August 09, 2016
Vincent Barabba delivers the Deming Lecture on August 2, 2016
“Profound Knowledge from a Knowledge Use Perspective”
Joint Statistical Meeting
Vincent P. Barabba
My first contact with the “Thinking” of Dr. Deming occurred when I was at the Census Bureau. As I’m sure most of you are aware the taking of the Census is an incredibly complex activity; from the making of the maps, developing the mailing lists, creating the Census form, the collection itself, and the publication of results. The Bureau had traditionally built a back-up system in anticipation that in each step of the process something could go wrong. As the person who would likely be held accountable if something did go wrong, I had generally supported this position. Then one day in a discussion on the subject one of our senior members commented that if Deming was still with us, he would describe the Bureau’s approach of ensuring quality by developing elaborate back-up systems with his very compelling metaphor, “You burn the toast and I’ll scrape it.” In essence you end up with a piece of toast that everybody accepts, but you really have acknowledged that a problem is likely and you have built a process to make it tolerable – exactly what Deming had argued against.
Dr. Deming and I had a more personal, and for me more memorable, brief meeting during the taking of the 1980 Census. I gave a presentation on our progress and he came up and very nicely said, “You are doing a good job, keep it up.” The last time we met was at General Motors in the nineties when he was advising us on improving the quality of our products and services.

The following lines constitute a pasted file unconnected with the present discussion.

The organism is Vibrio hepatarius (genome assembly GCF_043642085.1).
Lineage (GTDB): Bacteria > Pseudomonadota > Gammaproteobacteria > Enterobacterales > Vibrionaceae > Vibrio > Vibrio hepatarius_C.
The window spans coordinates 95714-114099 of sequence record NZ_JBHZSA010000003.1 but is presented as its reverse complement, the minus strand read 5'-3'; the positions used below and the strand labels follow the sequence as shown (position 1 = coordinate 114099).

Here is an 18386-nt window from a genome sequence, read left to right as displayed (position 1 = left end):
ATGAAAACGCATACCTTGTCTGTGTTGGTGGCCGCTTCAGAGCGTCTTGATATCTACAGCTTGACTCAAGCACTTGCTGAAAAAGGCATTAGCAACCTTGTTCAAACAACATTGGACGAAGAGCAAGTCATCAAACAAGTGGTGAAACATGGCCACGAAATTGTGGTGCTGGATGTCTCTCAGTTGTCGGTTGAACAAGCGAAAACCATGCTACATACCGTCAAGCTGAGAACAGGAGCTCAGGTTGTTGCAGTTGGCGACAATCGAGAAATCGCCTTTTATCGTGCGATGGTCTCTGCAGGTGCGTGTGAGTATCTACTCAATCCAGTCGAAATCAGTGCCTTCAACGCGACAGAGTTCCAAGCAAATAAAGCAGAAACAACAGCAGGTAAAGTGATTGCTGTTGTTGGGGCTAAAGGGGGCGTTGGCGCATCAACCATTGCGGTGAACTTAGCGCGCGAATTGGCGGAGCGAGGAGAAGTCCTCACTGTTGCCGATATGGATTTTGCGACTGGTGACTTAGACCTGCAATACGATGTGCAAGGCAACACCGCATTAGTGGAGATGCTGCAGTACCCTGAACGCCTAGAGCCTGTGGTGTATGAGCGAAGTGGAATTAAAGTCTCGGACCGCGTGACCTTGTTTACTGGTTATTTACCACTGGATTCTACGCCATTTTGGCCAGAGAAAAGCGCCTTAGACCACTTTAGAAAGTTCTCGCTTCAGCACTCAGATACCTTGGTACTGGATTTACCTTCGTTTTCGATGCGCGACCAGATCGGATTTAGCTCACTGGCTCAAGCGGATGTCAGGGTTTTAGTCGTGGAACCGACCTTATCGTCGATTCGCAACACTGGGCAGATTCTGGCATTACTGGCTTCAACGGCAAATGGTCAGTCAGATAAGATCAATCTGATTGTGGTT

However, it wasn’t until I gained a better understanding of his concept of Profound Knowledge by reading his works, combined with what I learned during consulting engagements and evolving friendships with Russ Ackoff and Peter Drucker that I came to more fully understand and appreciate the value of his thinking. What I appreciated most was the fact that he railed against decision makers and those providing them information, who blindly asserted opinion as fact, out of convenience or ignorance. Instead, he challenged all involved to test their opinions, theories, hypotheses, hunches and beliefs against reality to truly understand what is going on and learn what is necessary to improve the situation.
here is the link to the video of the Deming Lecture…it is the 3rd one down on the list of presentations: